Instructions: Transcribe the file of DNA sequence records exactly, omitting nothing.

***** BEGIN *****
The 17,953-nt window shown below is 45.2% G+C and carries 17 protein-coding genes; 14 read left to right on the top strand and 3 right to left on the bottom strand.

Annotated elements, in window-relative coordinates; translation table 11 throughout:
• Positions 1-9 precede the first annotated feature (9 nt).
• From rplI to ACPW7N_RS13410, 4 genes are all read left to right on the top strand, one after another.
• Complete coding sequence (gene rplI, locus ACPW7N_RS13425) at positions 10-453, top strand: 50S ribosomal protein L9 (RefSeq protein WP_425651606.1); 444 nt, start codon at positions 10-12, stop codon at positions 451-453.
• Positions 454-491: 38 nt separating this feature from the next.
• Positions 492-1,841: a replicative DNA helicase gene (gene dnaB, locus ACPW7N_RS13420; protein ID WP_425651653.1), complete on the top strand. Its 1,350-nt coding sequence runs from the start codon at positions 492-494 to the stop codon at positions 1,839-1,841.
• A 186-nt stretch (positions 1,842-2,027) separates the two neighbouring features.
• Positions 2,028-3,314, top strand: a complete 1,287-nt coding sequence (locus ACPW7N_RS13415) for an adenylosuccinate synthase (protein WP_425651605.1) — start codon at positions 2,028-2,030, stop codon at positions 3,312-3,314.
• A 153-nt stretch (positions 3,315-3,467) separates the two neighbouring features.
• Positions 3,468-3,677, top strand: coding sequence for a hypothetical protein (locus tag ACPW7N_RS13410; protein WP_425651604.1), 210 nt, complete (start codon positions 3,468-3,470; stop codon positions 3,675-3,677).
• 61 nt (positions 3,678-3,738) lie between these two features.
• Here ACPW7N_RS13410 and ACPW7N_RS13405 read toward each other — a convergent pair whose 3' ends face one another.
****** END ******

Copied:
The 17,953-nt window shown below is 45.2% G+C and carries 17 protein-coding genes; 14 read left to right on the top strand and 3 right to left on the bottom strand.

Annotated elements, in window-relative coordinates; translation table 11 throughout:
• Positions 1-9 precede the first annotated feature (9 nt).
• From rplI to ACPW7N_RS13410, 4 genes are all read left to right on the top strand, one after another.
• Complete coding sequence (gene rplI, locus ACPW7N_RS13425) at positions 10-453, top strand: 50S ribosomal protein L9 (RefSeq protein WP_425651606.1); 444 nt, start codon at positions 10-12, stop codon at positions 451-453.
• Positions 454-491: 38 nt separating this feature from the next.
• Positions 492-1,841: a replicative DNA helicase gene (gene dnaB, locus ACPW7N_RS13420; protein ID WP_425651653.1), complete on the top strand. Its 1,350-nt coding sequence runs from the start codon at positions 492-494 to the stop codon at positions 1,839-1,841.
• A 186-nt stretch (positions 1,842-2,027) separates the two neighbouring features.
• Positions 2,028-3,314, top strand: a complete 1,287-nt coding sequence (locus ACPW7N_RS13415) for an adenylosuccinate synthase (protein WP_425651605.1) — start codon at positions 2,028-2,030, stop codon at positions 3,312-3,314.
• A 153-nt stretch (positions 3,315-3,467) separates the two neighbouring features.
• Positions 3,468-3,677, top strand: coding sequence for a hypothetical protein (locus tag ACPW7N_RS13410; protein WP_425651604.1), 210 nt, complete (start codon positions 3,468-3,470; stop codon positions 3,675-3,677).
• 61 nt (positions 3,678-3,738) lie between these two features.
• Here ACPW7N_RS13410 and ACPW7N_RS13405 read toward each other — a convergent pair whose 3' ends face one another.